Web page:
I’ve found that some filmmakers make their best movies when working outside the genre with which they've come to be most associated. Woody Allen scoffed at fanciful comedy for arrant drama in 1978’s Interiors; Alfred Hitchcock walked away from the straight thriller for the malevolent slasher flick with 1960’s Psycho; and Adam McKay turned a blind eye from silly comedy by making one of the most acclaimed films of 2015, The Big Short. A test of talent can solidify a director’s notoriety.
Known mostly for screwball comedies (The Pink Panther, The Great Race), Blake Edwards defied preconceived ideas circling around his works by broadening his strengths, in 1962, with Days of Wine and Roses and Experiment in Terror, both starring Lee Remick. Dramas of high stature, they came at the beginning of Edwards’s enduring professional career yet aren’t what normally comes to mind when his name is uttered, surely because Audrey Hepburn vehicle Breakfast at Tiffany’s came only a year before them.
But Experiment in Terror is perhaps the most overlooked of the bunch, being that it is more evasively escapist than it is glowing and confessional. A psychological thriller of the film noir camp and starring a wrinkled Glenn Ford, it is nothing more than a big screen TV-movie-of-the-week in the mood to play a couple chords of suspense. But, being murkily stylish and innovative in its inky imagery, it convinces us that it is a pulse-pounder of more merit than we’d like to admit, partly because it reminds us just what an alluring genre noir can be (visually, that is) and partly because we are tempted to succumb to the stocky artifice of its dialogue and acting. We’ve seen it all before, but that doesn’t mean it doesn’t have a few tricks up its sleeve.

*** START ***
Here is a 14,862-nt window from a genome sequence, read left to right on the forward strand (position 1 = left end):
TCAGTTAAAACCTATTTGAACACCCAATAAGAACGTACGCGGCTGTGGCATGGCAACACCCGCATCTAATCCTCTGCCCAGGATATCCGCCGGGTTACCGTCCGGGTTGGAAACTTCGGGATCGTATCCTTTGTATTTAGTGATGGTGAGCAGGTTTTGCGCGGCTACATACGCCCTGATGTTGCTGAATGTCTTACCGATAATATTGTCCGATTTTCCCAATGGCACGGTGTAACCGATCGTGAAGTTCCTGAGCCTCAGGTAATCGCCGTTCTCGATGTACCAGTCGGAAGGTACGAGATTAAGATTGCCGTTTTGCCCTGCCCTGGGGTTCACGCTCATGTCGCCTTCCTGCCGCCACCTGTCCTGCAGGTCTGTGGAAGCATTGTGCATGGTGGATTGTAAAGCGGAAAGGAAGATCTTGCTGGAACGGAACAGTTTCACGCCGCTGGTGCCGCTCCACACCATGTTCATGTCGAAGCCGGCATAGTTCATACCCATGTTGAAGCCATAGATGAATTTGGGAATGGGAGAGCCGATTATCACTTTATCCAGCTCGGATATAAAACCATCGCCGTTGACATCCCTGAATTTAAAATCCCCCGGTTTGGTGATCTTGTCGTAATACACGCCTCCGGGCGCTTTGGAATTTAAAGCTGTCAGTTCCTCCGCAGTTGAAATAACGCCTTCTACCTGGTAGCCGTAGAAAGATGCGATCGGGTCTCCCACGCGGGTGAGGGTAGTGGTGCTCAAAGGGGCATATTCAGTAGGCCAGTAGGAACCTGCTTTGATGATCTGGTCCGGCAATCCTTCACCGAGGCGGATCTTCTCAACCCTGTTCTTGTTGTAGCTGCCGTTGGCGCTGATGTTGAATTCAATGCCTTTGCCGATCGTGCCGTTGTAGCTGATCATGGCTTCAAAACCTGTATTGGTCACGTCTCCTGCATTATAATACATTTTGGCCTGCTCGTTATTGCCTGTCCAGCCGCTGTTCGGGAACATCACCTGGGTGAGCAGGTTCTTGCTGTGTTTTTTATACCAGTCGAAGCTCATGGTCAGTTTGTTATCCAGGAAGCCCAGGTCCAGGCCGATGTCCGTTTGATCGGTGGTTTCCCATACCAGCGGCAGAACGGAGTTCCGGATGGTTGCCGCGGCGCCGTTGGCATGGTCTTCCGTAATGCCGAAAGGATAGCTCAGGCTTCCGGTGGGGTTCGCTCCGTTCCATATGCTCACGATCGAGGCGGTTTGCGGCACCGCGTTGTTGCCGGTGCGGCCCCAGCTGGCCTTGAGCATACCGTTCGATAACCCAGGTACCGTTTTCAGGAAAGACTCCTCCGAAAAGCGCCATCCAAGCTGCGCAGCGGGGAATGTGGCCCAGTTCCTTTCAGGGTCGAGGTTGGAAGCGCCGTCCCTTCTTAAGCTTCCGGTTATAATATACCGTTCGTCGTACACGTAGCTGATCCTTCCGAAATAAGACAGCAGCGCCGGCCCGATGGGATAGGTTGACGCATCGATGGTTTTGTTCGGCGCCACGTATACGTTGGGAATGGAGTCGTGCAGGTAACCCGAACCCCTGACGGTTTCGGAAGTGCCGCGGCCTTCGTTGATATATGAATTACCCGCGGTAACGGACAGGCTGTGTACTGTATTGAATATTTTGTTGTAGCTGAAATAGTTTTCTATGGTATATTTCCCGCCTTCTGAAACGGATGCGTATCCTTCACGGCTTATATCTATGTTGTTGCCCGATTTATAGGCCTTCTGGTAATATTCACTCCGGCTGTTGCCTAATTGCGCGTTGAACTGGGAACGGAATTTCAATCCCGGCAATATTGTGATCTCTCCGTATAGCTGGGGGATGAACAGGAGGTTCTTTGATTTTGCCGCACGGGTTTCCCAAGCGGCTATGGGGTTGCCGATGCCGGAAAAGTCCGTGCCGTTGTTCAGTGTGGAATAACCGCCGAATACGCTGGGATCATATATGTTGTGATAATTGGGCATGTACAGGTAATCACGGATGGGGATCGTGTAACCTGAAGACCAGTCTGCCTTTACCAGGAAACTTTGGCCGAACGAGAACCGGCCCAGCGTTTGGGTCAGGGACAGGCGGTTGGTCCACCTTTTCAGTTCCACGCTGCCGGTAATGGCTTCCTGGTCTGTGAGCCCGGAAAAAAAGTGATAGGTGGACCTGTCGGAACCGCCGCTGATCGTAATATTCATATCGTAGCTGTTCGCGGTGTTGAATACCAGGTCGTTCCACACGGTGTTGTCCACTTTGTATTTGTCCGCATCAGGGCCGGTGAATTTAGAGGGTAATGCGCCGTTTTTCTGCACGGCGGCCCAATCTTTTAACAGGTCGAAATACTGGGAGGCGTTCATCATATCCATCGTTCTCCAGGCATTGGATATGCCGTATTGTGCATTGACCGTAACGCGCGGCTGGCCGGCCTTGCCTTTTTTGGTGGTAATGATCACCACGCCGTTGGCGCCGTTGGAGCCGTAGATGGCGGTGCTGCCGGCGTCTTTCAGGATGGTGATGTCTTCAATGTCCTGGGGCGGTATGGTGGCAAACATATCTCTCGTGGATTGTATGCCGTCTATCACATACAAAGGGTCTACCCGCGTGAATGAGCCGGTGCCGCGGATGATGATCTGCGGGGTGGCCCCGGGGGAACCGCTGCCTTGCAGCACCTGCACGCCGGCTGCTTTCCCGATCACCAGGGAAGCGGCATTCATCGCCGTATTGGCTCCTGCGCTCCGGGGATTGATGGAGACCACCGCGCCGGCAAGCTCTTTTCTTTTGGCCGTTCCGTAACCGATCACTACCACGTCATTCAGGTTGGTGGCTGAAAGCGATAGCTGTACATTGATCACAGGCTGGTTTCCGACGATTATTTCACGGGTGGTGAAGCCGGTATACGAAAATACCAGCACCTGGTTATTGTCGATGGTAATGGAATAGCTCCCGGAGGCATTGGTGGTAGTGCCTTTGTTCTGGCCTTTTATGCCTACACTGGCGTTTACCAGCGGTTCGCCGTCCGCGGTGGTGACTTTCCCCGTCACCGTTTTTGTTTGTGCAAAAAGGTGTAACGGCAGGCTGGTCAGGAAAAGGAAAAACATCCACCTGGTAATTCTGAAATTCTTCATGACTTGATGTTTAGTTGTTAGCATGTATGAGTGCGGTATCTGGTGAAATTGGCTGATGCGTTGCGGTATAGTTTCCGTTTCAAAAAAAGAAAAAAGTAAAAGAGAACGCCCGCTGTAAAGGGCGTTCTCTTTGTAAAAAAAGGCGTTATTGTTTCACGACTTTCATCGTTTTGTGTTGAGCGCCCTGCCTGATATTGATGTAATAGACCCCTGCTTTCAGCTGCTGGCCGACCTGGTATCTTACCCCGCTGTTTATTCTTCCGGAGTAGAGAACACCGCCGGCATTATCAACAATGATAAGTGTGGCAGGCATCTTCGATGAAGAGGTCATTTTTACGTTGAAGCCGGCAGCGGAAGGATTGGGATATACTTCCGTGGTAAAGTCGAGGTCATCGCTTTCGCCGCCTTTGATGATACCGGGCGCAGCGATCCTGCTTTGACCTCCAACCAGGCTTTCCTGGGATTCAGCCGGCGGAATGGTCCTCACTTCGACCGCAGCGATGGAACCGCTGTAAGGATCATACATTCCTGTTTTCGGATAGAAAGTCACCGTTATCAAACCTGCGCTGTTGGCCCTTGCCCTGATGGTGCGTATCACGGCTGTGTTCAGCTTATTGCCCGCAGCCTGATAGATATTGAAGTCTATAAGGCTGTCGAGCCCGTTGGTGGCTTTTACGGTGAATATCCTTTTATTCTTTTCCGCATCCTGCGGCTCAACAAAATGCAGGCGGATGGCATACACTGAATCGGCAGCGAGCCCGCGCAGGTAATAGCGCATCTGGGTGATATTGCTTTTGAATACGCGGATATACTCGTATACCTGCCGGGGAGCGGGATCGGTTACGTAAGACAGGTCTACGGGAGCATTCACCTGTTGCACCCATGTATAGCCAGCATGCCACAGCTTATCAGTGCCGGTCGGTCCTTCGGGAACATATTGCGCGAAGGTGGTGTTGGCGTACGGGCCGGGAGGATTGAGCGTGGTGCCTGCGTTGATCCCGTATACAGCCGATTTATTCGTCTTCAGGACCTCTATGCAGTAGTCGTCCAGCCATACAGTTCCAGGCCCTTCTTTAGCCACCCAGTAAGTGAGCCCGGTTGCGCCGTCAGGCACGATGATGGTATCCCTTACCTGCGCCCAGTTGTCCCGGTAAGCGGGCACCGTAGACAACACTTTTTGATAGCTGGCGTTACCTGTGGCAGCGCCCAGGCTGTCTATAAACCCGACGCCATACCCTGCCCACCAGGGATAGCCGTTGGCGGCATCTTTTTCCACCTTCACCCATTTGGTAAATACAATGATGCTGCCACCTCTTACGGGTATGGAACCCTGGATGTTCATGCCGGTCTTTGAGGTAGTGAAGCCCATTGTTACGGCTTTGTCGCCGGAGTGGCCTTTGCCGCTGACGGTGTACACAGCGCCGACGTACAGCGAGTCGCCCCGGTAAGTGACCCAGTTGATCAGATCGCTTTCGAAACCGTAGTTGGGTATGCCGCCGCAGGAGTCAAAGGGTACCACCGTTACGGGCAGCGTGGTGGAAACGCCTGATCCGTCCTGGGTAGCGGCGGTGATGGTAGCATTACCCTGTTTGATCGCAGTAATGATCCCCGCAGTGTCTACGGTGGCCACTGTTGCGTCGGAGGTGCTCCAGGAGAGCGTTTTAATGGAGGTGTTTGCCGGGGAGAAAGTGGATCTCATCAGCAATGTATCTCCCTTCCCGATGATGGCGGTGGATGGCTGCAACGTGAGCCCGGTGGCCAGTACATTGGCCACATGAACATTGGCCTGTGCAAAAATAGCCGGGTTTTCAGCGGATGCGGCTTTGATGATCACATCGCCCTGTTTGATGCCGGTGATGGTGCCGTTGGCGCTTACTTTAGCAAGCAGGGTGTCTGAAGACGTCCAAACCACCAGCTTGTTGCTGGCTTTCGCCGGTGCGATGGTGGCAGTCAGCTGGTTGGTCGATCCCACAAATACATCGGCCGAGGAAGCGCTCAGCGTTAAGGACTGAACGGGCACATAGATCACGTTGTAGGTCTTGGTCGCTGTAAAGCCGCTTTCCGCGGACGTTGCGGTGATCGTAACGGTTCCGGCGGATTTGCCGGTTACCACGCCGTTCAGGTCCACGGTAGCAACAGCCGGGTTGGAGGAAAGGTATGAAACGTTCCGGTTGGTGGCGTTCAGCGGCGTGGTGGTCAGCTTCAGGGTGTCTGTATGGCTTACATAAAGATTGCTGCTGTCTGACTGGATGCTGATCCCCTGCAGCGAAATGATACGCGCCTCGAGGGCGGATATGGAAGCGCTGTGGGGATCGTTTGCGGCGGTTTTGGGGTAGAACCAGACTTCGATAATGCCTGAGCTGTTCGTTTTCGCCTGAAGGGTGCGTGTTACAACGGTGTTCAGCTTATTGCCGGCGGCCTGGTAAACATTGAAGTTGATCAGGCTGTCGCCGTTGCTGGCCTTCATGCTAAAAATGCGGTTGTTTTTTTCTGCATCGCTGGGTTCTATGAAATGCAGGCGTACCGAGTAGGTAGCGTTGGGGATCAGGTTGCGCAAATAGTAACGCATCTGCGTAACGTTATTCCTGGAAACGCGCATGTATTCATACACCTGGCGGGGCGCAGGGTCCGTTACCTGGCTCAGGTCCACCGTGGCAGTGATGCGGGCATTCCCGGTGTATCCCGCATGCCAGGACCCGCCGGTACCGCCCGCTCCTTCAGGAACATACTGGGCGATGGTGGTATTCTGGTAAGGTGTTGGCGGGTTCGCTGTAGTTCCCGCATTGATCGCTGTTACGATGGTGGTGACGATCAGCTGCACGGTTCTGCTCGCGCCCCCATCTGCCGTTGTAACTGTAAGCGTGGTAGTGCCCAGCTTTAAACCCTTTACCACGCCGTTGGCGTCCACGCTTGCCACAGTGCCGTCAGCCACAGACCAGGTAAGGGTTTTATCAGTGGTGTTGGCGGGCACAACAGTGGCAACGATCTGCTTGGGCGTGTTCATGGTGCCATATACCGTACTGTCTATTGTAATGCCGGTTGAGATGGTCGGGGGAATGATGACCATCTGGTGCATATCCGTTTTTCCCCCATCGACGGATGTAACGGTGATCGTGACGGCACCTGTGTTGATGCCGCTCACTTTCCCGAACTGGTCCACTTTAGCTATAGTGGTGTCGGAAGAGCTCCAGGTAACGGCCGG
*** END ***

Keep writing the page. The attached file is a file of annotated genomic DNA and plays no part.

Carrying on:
Its success has much to do with its story, which, while being TV-movie-of-the-week in concept, is still effective in pulling us into its web of intrigue. The film opens with the stunning Kelly Sherwood (Remick) pulling her white convertible into her California home’s driveway, the night sky clear and unassuming. But her otherwise routine day is stabbed in the throat when the garage door seemingly closes by itself; seconds later, an asthmatic intruder lets himself be known. Grabbing our heroine by the neck into a chokehold, he makes his intentions clear: in a few days time, she will steal thousands from the bank in which she works, delivering the money to him without pause. Cause trouble, and she, along with her teenage sister (Stefanie Powers), will die.
But while Kelly is understandably terrified, she is no fool. Immediately contacting the FBI and using conversational tactics that avoid suspicion (her terrorizer always seems to be listening, watching), agent John Ripley (Ford) is assigned to the case, which initially seems simple to its core. But because Kelly never had a good look at his mug, the criminal’s identity is impossible to decipher — and it doesn’t help that he is much more than your dim-witted bad guy, ahead of every step, every precaution, the FBI takes to protect Kelly and her sister.
Experiment in Terror is too long at two hours, and doesn’t bear as many plot twists as we’d hope it’d have (we become convinced that Kelly might know more than she lets on, which is, unfortunately, not the truth). It’s an average game of cat and mouse told with top-notch style, brought to life by actors who could go through the motions of the plot in their sleep. I especially admired Ross Martin’s portrayal of the mastermind behind Kelly’s predicament, which is wheezy and menacing yet somehow contains a hint of humanity.
It doesn’t hurt that the film is also aided by a Henry Mancini score, which has the power to make any movie have the aroma of something metropolitan, something regally dangerous. Edwards’s direction is rigid, and the climactic chase, set in Candlestick Park, showcases noir filmmaking at its most grandiose. Just don’t expect a masterpiece — take away its style and star power and you get unimpressive formula. Good formula, though. B